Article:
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First trial for Pfizer booster shots administered in California amid Delta fears and confusion

Early rounds of trial booster shots of Pfizer’s COVID-19 vaccine have been administered at UC Davis Health in Sacramento, California.

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UC Davis Health in Sacramento, California, has begun trial runs for a booster shot of the Pfizer COVID-19 vaccination. The trial will test the effectiveness of the shot against variants of the coronavirus.

The trial is being announced as the Delta variant continues to surge across the world, raising alarm and some confusion as it spreads.

This trial will be somewhat of a follow-up. Last year, UC Davis administered 225 shots of the first Pfizer vaccine and recipients were chosen from a pool of 4,000 volunteers. 

From the 225 recipients of the first Pfizer trial shot at UC Davis, 60 are set to receive, or already have received, the trial booster.

None of the 60 recipients will be informed whether their shot is a legitimate dosage or mere placebo. Recipients were chosen based on diversity in age, race and sex. 

Since some patients received the trial vaccine at UC Davis, the medical center has become home to some of the booster’s first administered trials in the U.S. However, UC Davis is not alone. One hundred and fifty sites across the nation are putting booster trials in motion.

The data from all 150 sites will contribute to the study, and the same process was used in trials leading up to the approval of Pfizer’s first shot, which reached the public last December.

The much-discussed spread of the Delta variant likely influenced the push for booster shot vaccines, as medical professionals attempt to contain growing surges of the virus.

Amid Delta’s spread, fears and confusion are growing regarding CDC guidelines, reversed mandates, and the effectiveness of vaccines against the variant. 

Falsehoods regarding the vaccine and Delta variant have been shared on influential platforms such as Fox News, which welcomed a guest last month who claimed the Delta variant is not protected by vaccines, and so there is “no clinical reason to go get vaccinated.”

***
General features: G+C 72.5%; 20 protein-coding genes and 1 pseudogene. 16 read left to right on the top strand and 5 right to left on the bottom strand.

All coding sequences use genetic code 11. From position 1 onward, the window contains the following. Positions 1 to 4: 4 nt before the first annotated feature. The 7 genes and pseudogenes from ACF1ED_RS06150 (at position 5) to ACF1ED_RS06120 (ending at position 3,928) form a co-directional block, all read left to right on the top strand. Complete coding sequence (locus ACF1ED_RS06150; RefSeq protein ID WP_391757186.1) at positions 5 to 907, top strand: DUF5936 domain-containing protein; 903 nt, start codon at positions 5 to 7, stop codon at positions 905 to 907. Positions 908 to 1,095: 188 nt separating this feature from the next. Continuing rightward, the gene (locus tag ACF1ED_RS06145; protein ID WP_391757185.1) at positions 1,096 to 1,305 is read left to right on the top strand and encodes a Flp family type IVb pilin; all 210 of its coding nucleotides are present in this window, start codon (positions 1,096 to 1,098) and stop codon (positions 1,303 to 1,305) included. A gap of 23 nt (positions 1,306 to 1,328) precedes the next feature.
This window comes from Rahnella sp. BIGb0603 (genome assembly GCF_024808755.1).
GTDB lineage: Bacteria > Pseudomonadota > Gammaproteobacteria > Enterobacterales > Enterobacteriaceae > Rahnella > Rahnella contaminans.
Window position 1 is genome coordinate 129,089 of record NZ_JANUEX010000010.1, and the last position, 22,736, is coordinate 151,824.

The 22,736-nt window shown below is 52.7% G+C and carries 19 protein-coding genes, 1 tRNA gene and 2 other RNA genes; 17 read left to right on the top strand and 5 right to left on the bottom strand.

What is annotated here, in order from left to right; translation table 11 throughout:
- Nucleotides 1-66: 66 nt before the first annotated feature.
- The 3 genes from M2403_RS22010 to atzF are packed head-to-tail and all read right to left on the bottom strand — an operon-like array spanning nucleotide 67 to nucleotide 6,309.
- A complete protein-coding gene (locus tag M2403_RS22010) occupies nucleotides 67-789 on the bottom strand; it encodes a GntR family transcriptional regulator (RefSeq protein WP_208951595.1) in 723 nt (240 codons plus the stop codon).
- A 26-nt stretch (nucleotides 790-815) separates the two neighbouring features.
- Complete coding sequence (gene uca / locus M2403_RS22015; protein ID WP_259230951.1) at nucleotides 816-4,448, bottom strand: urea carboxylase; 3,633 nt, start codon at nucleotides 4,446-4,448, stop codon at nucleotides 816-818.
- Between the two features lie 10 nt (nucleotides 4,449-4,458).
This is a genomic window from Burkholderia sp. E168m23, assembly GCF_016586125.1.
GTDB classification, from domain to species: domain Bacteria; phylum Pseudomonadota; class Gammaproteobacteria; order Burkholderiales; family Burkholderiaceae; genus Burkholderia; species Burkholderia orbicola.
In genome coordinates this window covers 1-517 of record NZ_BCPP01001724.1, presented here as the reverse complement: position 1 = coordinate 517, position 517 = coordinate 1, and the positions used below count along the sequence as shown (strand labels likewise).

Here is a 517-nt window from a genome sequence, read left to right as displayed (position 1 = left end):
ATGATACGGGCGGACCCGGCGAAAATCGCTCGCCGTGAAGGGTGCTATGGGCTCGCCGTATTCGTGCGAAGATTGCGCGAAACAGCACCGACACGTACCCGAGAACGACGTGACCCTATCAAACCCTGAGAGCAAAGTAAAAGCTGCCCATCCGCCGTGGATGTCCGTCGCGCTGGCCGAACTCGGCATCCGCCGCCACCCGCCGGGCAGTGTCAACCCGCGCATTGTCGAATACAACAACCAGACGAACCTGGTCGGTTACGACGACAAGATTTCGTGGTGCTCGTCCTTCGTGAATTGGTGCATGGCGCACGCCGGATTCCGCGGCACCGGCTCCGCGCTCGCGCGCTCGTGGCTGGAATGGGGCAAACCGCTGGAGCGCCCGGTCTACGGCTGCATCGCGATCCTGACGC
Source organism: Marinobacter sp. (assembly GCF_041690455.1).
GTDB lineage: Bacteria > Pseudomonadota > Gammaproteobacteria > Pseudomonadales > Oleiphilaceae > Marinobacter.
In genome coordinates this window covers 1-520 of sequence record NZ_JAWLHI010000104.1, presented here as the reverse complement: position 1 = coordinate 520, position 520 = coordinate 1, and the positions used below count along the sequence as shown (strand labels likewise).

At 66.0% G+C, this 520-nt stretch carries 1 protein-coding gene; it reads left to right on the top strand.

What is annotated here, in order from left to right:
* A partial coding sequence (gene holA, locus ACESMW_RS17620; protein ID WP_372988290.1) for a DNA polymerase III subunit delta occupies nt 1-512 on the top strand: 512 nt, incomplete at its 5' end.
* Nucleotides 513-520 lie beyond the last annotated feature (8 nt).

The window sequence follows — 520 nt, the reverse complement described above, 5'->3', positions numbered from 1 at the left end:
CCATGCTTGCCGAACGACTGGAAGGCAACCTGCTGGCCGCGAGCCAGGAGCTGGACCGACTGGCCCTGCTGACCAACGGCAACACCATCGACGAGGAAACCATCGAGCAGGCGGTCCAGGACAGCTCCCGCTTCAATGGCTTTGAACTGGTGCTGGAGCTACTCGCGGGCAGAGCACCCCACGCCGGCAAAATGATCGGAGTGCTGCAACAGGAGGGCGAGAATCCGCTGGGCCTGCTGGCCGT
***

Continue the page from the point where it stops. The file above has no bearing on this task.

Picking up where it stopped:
This claim was false, and such misinformation further jeopardizes the health of groups hesitant to receive their vaccination due to similar falsehoods. 

In a study published in the New England Journal of Medicine, it was concluded that the recommended two-dose method of the COVID-19 vaccination only lowers in effectiveness by 5.7% between the virus’ Alpha and Delta variants. 

“With the BNT162b2 vaccine, the effectiveness of two doses was 93.7%... among persons with the alpha variant and 88.0%... among those with the Delta variant,” reads the study.

Vaccines have a reduced effectiveness against the Delta variant, but only by a small margin. This is a reason to remain cautious, but not a reason to abandon vaccinations.

The ongoing strength of COVID-19 vaccines should portray the effectiveness vaccines still hold, and the utmost importance in vaccinating oneself before potential new variants emerge. 

Alarm over the vaccine’s reduced protection from the Delta variant should not be framed as a narrative that undercuts vaccination efforts. Instead, accurate information must be upheld to ensure higher rates of vaccination.

Vaccines are still the best source of protection, and the best chance for achieving herd immunity. 

The current spread of the Delta variant doubles down on the importance of being careful, ensuring yourself, friends and family are vaccinated and protected. 

To protect all groups, and ensure all who are eligible become vaccinated, narratives regarding the Delta variant cannot be manipulated in an attempt to dissuade vulnerable groups from vaccination. To do so is irresponsible.

Timothy Albertson is the researcher leading the trial at UC Davis. Albertson recently voiced concerns over the virus’ ability to create variants when spread among those affected.

“When we have rapid changes in the virus, it’s not hard to imagine that we will find variants that are not covered eventually,” Albertson told CBS Sacramento

Albertson believes the answer to preventing the virus’ continued spread and possible mutation is to receive your vaccine, so as to better ensure herd immunity in the future.

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